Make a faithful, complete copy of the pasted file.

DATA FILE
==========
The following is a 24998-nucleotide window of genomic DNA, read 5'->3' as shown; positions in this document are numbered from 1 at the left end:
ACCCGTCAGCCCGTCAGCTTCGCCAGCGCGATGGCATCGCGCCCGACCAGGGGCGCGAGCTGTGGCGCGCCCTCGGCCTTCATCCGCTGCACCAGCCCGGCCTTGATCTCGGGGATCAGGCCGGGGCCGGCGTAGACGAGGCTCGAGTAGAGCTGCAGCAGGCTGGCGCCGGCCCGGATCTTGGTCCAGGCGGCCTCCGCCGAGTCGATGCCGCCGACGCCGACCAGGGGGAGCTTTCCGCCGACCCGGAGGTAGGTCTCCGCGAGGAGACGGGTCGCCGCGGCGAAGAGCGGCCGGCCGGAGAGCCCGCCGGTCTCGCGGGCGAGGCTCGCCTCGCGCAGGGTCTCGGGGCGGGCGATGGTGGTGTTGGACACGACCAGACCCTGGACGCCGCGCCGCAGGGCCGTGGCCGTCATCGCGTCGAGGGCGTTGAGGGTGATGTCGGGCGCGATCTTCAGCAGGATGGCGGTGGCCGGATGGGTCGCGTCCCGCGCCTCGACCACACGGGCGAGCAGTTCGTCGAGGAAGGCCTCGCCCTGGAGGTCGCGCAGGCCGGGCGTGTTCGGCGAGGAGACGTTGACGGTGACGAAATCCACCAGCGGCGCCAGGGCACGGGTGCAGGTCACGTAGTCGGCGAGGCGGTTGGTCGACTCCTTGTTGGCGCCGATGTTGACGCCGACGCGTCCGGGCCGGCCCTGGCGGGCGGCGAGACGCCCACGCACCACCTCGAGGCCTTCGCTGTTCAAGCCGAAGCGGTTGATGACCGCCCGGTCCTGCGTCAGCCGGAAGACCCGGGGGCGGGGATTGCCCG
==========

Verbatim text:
The following is a 24998-nucleotide window of genomic DNA, read 5'->3' as shown; positions in this document are numbered from 1 at the left end:
ACCCGTCAGCCCGTCAGCTTCGCCAGCGCGATGGCATCGCGCCCGACCAGGGGCGCGAGCTGTGGCGCGCCCTCGGCCTTCATCCGCTGCACCAGCCCGGCCTTGATCTCGGGGATCAGGCCGGGGCCGGCGTAGACGAGGCTCGAGTAGAGCTGCAGCAGGCTGGCGCCGGCCCGGATCTTGGTCCAGGCGGCCTCCGCCGAGTCGATGCCGCCGACGCCGACCAGGGGGAGCTTTCCGCCGACCCGGAGGTAGGTCTCCGCGAGGAGACGGGTCGCCGCGGCGAAGAGCGGCCGGCCGGAGAGCCCGCCGGTCTCGCGGGCGAGGCTCGCCTCGCGCAGGGTCTCGGGGCGGGCGATGGTGGTGTTGGACACGACCAGACCCTGGACGCCGCGCCGCAGGGCCGTGGCCGTCATCGCGTCGAGGGCGTTGAGGGTGATGTCGGGCGCGATCTTCAGCAGGATGGCGGTGGCCGGATGGGTCGCGTCCCGCGCCTCGACCACACGGGCGAGCAGTTCGTCGAGGAAGGCCTCGCCCTGGAGGTCGCGCAGGCCGGGCGTGTTCGGCGAGGAGACGTTGACGGTGACGAAATCCACCAGCGGCGCCAGGGCACGGGTGCAGGTCACGTAGTCGGCGAGGCGGTTGGTCGACTCCTTGTTGGCGCCGATGTTGACGCCGACGCGTCCGGGCCGGCCCTGGCGGGCGGCGAGACGCCCACGCACCACCTCGAGGCCTTCGCTGTTCAAGCCGAAGCGGTTGATGACCGCCCGGTCCTGCGTCAGCCGGAAGACCCGGGGGCGGGGATTGCCCG